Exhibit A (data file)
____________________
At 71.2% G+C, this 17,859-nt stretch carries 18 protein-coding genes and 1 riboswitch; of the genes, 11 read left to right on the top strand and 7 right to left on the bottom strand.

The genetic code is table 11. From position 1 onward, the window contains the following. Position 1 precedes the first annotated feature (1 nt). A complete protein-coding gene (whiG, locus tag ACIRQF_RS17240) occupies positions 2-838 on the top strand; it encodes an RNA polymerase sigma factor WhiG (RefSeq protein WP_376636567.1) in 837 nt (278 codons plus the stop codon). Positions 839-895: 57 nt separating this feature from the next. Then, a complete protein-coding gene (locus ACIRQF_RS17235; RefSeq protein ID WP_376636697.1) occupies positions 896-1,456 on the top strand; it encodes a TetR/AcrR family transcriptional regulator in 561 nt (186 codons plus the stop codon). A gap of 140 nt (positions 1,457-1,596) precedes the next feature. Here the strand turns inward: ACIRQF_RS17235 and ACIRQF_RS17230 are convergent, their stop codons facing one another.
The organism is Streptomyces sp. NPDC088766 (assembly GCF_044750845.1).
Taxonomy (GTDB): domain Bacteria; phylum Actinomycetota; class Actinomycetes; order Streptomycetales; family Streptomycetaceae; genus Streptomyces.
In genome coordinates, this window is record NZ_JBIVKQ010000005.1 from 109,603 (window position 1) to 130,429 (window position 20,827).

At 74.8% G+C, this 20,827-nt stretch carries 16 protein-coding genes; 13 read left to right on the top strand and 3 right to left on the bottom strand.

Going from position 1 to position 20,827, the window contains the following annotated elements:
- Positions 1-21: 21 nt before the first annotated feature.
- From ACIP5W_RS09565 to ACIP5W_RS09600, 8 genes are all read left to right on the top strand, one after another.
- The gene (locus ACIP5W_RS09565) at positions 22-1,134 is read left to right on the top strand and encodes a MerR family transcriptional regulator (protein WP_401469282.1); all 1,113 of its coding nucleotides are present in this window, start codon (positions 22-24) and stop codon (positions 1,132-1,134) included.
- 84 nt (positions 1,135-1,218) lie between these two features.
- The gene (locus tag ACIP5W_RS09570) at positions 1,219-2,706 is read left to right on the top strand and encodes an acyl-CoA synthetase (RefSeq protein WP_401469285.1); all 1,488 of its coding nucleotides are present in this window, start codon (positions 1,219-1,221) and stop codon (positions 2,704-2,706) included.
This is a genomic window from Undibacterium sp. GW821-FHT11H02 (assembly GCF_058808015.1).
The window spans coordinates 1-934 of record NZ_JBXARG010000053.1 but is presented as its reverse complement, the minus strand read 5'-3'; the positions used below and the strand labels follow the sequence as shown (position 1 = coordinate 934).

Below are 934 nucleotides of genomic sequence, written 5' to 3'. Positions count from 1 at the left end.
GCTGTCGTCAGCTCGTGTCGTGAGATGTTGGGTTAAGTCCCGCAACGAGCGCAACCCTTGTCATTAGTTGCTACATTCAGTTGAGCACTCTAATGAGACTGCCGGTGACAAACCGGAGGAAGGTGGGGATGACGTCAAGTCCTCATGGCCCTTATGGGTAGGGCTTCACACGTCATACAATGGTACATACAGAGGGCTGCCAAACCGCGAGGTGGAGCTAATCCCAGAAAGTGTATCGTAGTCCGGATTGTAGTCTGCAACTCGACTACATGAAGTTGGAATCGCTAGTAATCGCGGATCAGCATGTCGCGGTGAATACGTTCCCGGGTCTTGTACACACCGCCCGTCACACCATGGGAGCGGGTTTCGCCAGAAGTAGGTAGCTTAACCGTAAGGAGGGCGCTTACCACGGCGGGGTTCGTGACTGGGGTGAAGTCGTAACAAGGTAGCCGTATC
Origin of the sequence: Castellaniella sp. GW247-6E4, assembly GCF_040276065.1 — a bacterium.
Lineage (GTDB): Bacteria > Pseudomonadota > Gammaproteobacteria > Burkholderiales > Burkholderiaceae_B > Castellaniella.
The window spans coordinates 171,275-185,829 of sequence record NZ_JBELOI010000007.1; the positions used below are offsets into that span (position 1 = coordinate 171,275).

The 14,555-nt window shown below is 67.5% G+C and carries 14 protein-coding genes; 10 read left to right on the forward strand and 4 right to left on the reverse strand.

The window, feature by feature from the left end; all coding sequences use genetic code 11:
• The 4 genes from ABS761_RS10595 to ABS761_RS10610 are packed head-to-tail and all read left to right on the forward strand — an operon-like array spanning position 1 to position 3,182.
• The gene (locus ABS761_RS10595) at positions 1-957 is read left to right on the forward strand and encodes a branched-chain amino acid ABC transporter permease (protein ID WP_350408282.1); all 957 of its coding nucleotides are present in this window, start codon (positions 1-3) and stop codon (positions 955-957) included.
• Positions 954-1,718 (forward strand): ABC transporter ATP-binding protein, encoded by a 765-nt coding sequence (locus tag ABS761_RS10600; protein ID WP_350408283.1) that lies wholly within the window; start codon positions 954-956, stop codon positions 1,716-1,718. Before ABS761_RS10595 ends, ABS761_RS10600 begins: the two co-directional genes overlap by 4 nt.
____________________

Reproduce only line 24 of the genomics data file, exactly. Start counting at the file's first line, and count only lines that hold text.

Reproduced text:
• Positions 954-1,718 (forward strand): ABC transporter ATP-binding protein, encoded by a 765-nt coding sequence (locus tag ABS761_RS10600; protein ID WP_350408283.1) that lies wholly within the window; start codon positions 954-956, stop codon positions 1,716-1,718. Before ABS761_RS10595 ends, ABS761_RS10600 begins: the two co-directional genes overlap by 4 nt.